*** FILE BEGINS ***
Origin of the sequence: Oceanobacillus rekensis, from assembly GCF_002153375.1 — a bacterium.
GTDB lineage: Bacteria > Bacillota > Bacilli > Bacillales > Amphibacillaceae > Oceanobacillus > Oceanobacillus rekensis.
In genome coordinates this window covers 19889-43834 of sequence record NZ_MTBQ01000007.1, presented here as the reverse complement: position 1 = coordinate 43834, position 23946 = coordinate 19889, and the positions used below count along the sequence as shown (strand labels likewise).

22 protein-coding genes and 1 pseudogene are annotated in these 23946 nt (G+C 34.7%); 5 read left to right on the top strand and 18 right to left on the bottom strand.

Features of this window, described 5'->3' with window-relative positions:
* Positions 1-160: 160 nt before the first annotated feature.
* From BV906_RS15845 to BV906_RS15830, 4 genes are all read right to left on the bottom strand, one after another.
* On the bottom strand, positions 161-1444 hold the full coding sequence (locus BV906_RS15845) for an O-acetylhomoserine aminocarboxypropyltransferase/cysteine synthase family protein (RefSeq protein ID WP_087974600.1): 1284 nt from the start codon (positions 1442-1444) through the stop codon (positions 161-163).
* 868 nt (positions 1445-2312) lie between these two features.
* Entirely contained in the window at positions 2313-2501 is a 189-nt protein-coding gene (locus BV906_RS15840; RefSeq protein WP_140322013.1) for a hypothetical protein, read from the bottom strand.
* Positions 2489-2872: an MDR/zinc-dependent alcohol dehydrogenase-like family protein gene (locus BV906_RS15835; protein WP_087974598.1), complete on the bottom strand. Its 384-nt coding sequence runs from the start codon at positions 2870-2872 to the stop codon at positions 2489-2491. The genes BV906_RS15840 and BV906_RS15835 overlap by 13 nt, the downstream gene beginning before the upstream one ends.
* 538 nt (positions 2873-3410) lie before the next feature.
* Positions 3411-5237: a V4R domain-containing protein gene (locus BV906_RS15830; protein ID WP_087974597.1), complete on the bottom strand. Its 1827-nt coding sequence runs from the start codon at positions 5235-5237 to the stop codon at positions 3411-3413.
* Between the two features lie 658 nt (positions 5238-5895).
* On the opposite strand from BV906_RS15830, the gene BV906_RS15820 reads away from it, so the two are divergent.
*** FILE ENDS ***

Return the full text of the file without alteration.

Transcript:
Origin of the sequence: Oceanobacillus rekensis, from assembly GCF_002153375.1 — a bacterium.
GTDB lineage: Bacteria > Bacillota > Bacilli > Bacillales > Amphibacillaceae > Oceanobacillus > Oceanobacillus rekensis.
In genome coordinates this window covers 19889-43834 of sequence record NZ_MTBQ01000007.1, presented here as the reverse complement: position 1 = coordinate 43834, position 23946 = coordinate 19889, and the positions used below count along the sequence as shown (strand labels likewise).

22 protein-coding genes and 1 pseudogene are annotated in these 23946 nt (G+C 34.7%); 5 read left to right on the top strand and 18 right to left on the bottom strand.

Features of this window, described 5'->3' with window-relative positions:
* Positions 1-160: 160 nt before the first annotated feature.
* From BV906_RS15845 to BV906_RS15830, 4 genes are all read right to left on the bottom strand, one after another.
* On the bottom strand, positions 161-1444 hold the full coding sequence (locus BV906_RS15845) for an O-acetylhomoserine aminocarboxypropyltransferase/cysteine synthase family protein (RefSeq protein ID WP_087974600.1): 1284 nt from the start codon (positions 1442-1444) through the stop codon (positions 161-163).
* 868 nt (positions 1445-2312) lie between these two features.
* Entirely contained in the window at positions 2313-2501 is a 189-nt protein-coding gene (locus BV906_RS15840; RefSeq protein WP_140322013.1) for a hypothetical protein, read from the bottom strand.
* Positions 2489-2872: an MDR/zinc-dependent alcohol dehydrogenase-like family protein gene (locus BV906_RS15835; protein WP_087974598.1), complete on the bottom strand. Its 384-nt coding sequence runs from the start codon at positions 2870-2872 to the stop codon at positions 2489-2491. The genes BV906_RS15840 and BV906_RS15835 overlap by 13 nt, the downstream gene beginning before the upstream one ends.
* 538 nt (positions 2873-3410) lie before the next feature.
* Positions 3411-5237: a V4R domain-containing protein gene (locus BV906_RS15830; protein ID WP_087974597.1), complete on the bottom strand. Its 1827-nt coding sequence runs from the start codon at positions 5235-5237 to the stop codon at positions 3411-3413.
* Between the two features lie 658 nt (positions 5238-5895).
* On the opposite strand from BV906_RS15830, the gene BV906_RS15820 reads away from it, so the two are divergent.